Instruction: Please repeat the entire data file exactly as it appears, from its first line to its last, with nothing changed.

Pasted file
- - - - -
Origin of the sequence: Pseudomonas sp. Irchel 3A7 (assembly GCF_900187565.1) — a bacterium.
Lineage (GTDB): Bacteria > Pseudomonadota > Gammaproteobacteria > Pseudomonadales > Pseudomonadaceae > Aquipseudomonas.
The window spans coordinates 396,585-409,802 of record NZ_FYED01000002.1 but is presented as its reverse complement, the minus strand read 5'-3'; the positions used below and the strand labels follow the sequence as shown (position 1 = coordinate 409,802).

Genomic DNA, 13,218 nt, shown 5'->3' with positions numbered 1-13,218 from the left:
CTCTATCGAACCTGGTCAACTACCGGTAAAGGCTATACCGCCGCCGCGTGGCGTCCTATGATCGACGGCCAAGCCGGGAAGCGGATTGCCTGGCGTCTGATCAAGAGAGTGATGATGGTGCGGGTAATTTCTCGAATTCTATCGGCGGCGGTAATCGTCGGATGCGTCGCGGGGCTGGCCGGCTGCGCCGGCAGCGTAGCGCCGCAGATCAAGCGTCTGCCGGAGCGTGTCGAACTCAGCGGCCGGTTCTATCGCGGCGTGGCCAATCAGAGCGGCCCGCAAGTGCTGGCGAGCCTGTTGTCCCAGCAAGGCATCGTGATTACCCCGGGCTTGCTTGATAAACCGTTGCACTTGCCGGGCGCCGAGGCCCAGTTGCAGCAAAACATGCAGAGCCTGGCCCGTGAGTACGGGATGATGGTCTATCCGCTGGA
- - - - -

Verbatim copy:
Origin of the sequence: Pseudomonas sp. Irchel 3A7 (assembly GCF_900187565.1) — a bacterium.
Lineage (GTDB): Bacteria > Pseudomonadota > Gammaproteobacteria > Pseudomonadales > Pseudomonadaceae > Aquipseudomonas.
The window spans coordinates 396,585-409,802 of record NZ_FYED01000002.1 but is presented as its reverse complement, the minus strand read 5'-3'; the positions used below and the strand labels follow the sequence as shown (position 1 = coordinate 409,802).

Genomic DNA, 13,218 nt, shown 5'->3' with positions numbered 1-13,218 from the left:
CTCTATCGAACCTGGTCAACTACCGGTAAAGGCTATACCGCCGCCGCGTGGCGTCCTATGATCGACGGCCAAGCCGGGAAGCGGATTGCCTGGCGTCTGATCAAGAGAGTGATGATGGTGCGGGTAATTTCTCGAATTCTATCGGCGGCGGTAATCGTCGGATGCGTCGCGGGGCTGGCCGGCTGCGCCGGCAGCGTAGCGCCGCAGATCAAGCGTCTGCCGGAGCGTGTCGAACTCAGCGGCCGGTTCTATCGCGGCGTGGCCAATCAGAGCGGCCCGCAAGTGCTGGCGAGCCTGTTGTCCCAGCAAGGCATCGTGATTACCCCGGGCTTGCTTGATAAACCGTTGCACTTGCCGGGCGCCGAGGCCCAGTTGCAGCAAAACATGCAGAGCCTGGCCCGTGAGTACGGGATGATGGTCTATCCGCTGGA